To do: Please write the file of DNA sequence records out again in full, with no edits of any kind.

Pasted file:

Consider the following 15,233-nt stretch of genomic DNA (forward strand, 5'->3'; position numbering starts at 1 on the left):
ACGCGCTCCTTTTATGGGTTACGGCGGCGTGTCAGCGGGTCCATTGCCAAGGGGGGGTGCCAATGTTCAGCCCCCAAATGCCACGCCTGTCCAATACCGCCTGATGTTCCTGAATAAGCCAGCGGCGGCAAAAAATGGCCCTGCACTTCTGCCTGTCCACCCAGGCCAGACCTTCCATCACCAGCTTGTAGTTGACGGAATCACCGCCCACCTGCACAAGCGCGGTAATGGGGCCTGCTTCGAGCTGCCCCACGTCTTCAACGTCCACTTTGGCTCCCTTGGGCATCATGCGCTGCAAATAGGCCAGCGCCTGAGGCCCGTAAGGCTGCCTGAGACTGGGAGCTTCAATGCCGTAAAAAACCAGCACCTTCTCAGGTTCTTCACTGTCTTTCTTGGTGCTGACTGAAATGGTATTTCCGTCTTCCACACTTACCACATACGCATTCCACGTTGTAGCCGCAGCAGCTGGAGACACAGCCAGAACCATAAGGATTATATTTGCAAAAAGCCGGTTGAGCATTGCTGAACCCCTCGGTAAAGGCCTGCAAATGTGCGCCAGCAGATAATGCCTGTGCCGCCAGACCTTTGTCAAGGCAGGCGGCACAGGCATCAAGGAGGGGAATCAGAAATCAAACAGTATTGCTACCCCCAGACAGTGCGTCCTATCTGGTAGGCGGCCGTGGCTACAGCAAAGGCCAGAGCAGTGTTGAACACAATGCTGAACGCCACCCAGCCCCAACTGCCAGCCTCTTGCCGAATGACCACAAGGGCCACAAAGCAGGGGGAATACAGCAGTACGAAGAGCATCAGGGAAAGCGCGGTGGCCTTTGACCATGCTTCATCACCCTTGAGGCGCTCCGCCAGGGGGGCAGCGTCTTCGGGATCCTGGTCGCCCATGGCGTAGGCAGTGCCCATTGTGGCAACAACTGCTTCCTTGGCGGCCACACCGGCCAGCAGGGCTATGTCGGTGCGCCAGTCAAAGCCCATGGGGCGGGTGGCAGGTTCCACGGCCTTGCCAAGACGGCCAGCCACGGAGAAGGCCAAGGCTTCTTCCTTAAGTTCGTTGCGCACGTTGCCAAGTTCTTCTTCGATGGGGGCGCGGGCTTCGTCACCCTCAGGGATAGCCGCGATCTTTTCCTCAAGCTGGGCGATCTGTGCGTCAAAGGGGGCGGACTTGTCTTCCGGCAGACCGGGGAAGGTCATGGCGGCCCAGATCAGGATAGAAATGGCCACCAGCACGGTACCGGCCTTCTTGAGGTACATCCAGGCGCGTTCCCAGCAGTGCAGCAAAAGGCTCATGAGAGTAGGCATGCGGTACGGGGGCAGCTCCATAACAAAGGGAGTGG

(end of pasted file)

Consider the following 15,233-nt stretch of genomic DNA (forward strand, 5'->3'; position numbering starts at 1 on the left):
ACGCGCTCCTTTTATGGGTTACGGCGGCGTGTCAGCGGGTCCATTGCCAAGGGGGGGTGCCAATGTTCAGCCCCCAAATGCCACGCCTGTCCAATACCGCCTGATGTTCCTGAATAAGCCAGCGGCGGCAAAAAATGGCCCTGCACTTCTGCCTGTCCACCCAGGCCAGACCTTCCATCACCAGCTTGTAGTTGACGGAATCACCGCCCACCTGCACAAGCGCGGTAATGGGGCCTGCTTCGAGCTGCCCCACGTCTTCAACGTCCACTTTGGCTCCCTTGGGCATCATGCGCTGCAAATAGGCCAGCGCCTGAGGCCCGTAAGGCTGCCTGAGACTGGGAGCTTCAATGCCGTAAAAAACCAGCACCTTCTCAGGTTCTTCACTGTCTTTCTTGGTGCTGACTGAAATGGTATTTCCGTCTTCCACACTTACCACATACGCATTCCACGTTGTAGCCGCAGCAGCTGGAGACACAGCCAGAACCATAAGGATTATATTTGCAAAAAGCCGGTTGAGCATTGCTGAACCCCTCGGTAAAGGCCTGCAAATGTGCGCCAGCAGATAATGCCTGTGCCGCCAGACCTTTGTCAAGGCAGGCGGCACAGGCATCAAGGAGGGGAATCAGAAATCAAACAGTATTGCTACCCCCAGACAGTGCGTCCTATCTGGTAGGCGGCCGTGGCTACAGCAAAGGCCAGAGCAGTGTTGAACACAATGCTGAACGCCACCCAGCCCCAACTGCCAGCCTCTTGCCGAATGACCACAAGGGCCACAAAGCAGGGGGAATACAGCAGTACGAAGAGCATCAGGGAAAGCGCGGTGGCCTTTGACCATGCTTCATCACCCTTGAGGCGCTCCGCCAGGGGGGCAGCGTCTTCGGGATCCTGGTCGCCCATGGCGTAGGCAGTGCCCATTGTGGCAACAACTGCTTCCTTGGCGGCCACACCGGCCAGCAGGGCTATGTCGGTGCGCCAGTCAAAGCCCATGGGGCGGGTGGCAGGTTCCACGGCCTTGCCAAGACGGCCAGCCACGGAGAAGGCCAAGGCTTCTTCCTTAAGTTCGTTGCGCACGTTGCCAAGTTCTTCTTCGATGGGGGCGCGGGCTTCGTCACCCTCAGGGATAGCCGCGATCTTTTCCTCAAGCTGGGCGATCTGTGCGTCAAAGGGGGCGGACTTGTCTTCCGGCAGACCGGGGAAGGTCATGGCGGCCCAGATCAGGATAGAAATGGCCACCAGCACGGTACCGGCCTTCTTGAGGTACATCCAGGCGCGTTCCCAGCAGTGCAGCAAAAGGCTCATGAGAGTAGGCATGCGGTACGGGGGCAGCTCCATAACAAAGGGAGTGG